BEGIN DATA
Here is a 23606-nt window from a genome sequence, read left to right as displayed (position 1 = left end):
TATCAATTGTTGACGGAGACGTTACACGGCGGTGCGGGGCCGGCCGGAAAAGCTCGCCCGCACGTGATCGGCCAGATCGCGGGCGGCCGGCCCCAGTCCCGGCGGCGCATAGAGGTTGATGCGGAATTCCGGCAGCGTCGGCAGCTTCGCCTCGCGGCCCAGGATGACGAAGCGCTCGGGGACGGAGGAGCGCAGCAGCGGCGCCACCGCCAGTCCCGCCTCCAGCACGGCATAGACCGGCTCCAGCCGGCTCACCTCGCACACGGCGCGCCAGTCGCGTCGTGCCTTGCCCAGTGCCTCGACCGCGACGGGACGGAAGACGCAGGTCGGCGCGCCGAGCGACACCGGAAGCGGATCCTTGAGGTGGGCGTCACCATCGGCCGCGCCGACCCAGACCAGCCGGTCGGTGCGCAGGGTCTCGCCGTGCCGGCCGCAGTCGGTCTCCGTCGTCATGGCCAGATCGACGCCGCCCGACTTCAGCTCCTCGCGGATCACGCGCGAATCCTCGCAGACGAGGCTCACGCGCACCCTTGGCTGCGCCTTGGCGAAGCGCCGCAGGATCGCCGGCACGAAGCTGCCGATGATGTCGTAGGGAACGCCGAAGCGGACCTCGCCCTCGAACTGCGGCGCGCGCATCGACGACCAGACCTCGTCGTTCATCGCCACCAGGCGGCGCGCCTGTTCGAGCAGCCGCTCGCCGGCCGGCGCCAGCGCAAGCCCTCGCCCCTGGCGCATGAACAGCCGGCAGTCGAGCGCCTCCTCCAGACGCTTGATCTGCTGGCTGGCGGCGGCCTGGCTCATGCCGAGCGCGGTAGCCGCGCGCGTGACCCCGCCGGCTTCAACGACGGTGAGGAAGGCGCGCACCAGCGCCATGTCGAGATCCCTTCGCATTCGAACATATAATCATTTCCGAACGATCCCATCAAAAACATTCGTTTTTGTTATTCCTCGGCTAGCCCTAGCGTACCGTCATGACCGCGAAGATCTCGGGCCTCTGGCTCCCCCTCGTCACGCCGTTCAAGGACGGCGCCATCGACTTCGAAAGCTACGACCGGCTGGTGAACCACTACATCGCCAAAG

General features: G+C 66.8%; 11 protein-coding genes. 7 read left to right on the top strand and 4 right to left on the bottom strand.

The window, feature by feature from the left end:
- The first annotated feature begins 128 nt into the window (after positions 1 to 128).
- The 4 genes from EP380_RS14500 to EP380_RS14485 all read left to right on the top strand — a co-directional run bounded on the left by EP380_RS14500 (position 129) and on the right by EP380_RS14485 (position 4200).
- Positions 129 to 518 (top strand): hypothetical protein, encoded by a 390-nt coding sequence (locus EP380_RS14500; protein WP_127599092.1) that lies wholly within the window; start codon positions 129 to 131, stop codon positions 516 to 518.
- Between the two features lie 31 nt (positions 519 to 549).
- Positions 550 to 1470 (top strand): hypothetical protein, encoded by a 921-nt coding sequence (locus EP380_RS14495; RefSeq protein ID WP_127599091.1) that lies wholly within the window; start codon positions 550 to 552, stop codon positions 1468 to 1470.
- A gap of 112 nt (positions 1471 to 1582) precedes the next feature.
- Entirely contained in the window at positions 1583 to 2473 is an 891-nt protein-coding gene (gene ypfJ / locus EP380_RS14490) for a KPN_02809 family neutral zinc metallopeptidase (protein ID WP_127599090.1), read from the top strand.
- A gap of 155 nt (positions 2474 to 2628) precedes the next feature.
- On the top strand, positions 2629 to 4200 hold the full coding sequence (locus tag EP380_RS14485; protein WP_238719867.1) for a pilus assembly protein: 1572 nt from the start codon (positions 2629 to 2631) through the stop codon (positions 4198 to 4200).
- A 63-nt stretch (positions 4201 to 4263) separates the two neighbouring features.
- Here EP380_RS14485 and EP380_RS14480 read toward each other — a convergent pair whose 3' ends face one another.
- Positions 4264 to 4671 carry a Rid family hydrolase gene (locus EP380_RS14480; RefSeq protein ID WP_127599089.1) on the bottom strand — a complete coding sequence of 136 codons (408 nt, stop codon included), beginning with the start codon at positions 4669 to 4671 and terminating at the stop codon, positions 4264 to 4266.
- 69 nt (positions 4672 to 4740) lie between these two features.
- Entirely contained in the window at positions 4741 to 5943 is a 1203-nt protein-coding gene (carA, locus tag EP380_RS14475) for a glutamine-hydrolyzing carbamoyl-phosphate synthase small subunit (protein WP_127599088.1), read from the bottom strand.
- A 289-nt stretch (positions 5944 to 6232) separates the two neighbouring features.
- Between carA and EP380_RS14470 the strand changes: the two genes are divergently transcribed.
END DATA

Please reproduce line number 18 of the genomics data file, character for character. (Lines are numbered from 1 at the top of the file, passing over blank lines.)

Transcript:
- Entirely contained in the window at positions 4741 to 5943 is a 1203-nt protein-coding gene (carA, locus tag EP380_RS14475) for a glutamine-hydrolyzing carbamoyl-phosphate synthase small subunit (protein WP_127599088.1), read from the bottom strand.